Fifteen years ago today, I experienced a miracle. After a month of bed rest, weeks of dangerously high blood pressure, and 21 long hours of intense labor (without pain medication), our first child was born. I held her in my arms and studied each little finger and toe, filled with awe at the answer to our prayers. My whole life, I knew I wanted nothing more than to be a mommy, yet that didn’t come easily to me. As the months went by, bringing many anguished tears and desperate prayers, despair filled my heart. Questions tormented me, wondering what my life would hold if I could not be a mother. Thoughtless words spoken in jest by people cut me to the heart every Sunday at church, as one after another asked me why we weren’t having any babies, when my brother and his wife already had two. Finally, the joyful news was given to us that we would indeed…finally…be parents. I think it took days to really sink in and accept that motherhood really was in my future, that God had chosen to bless us with a child.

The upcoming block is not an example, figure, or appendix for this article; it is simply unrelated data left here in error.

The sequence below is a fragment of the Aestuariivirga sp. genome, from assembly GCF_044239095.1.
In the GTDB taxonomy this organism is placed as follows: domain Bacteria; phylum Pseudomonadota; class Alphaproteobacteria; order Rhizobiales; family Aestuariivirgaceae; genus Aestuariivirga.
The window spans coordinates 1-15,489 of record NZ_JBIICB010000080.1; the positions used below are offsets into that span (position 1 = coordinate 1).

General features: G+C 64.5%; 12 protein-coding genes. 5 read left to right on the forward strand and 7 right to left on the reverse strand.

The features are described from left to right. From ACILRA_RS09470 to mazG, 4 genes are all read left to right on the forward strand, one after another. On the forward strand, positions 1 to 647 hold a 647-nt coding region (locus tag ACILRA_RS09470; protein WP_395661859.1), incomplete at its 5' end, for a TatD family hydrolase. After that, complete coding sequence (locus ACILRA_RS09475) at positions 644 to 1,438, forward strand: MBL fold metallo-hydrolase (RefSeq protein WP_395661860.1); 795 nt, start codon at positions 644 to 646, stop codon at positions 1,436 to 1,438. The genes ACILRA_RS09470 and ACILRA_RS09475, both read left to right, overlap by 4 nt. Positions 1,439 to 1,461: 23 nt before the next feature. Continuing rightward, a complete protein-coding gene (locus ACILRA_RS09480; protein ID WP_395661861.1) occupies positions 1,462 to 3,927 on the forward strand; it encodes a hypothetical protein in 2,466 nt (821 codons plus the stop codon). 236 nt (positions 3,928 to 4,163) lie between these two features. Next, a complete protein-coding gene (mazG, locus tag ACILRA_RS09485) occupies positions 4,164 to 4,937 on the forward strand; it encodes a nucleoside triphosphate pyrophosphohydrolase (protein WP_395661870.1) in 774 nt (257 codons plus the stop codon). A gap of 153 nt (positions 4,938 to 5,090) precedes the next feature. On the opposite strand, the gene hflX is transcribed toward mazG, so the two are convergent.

Just about the time that I grew used to the idea, miscarriage threatened. I couldn’t believe God would let us finally conceive, only to take this child from us. Again, desperate prayers and tears were sent up to heaven. Again, God listened and spared our precious child. After a rocky pregnancy, and a miserable labor, Molly Michele joined our family. I am still filled with an incredible joy when I remember that day, and remember what it felt like to finally hold in my arms the desire of my heart. She was so tiny, and perfect as she looked up at me with eyes full of trust. Alan and I looked at each other as we got ready to take her home from the hospital, thinking, “That’s it? Now we’re supposed to know what to do?” I remember a few days after she was born, I was sitting on the couch holding Molly and talking to my mother when the emotions (and the after-birth hormones!) overwhelmed me. I began weeping and looked at my mother and said with awe, “You really love me, don’t you?” I suddenly understood that mysterious thing called mother-love. She just smiled patiently at me and dried my tears, as she has done for so many years.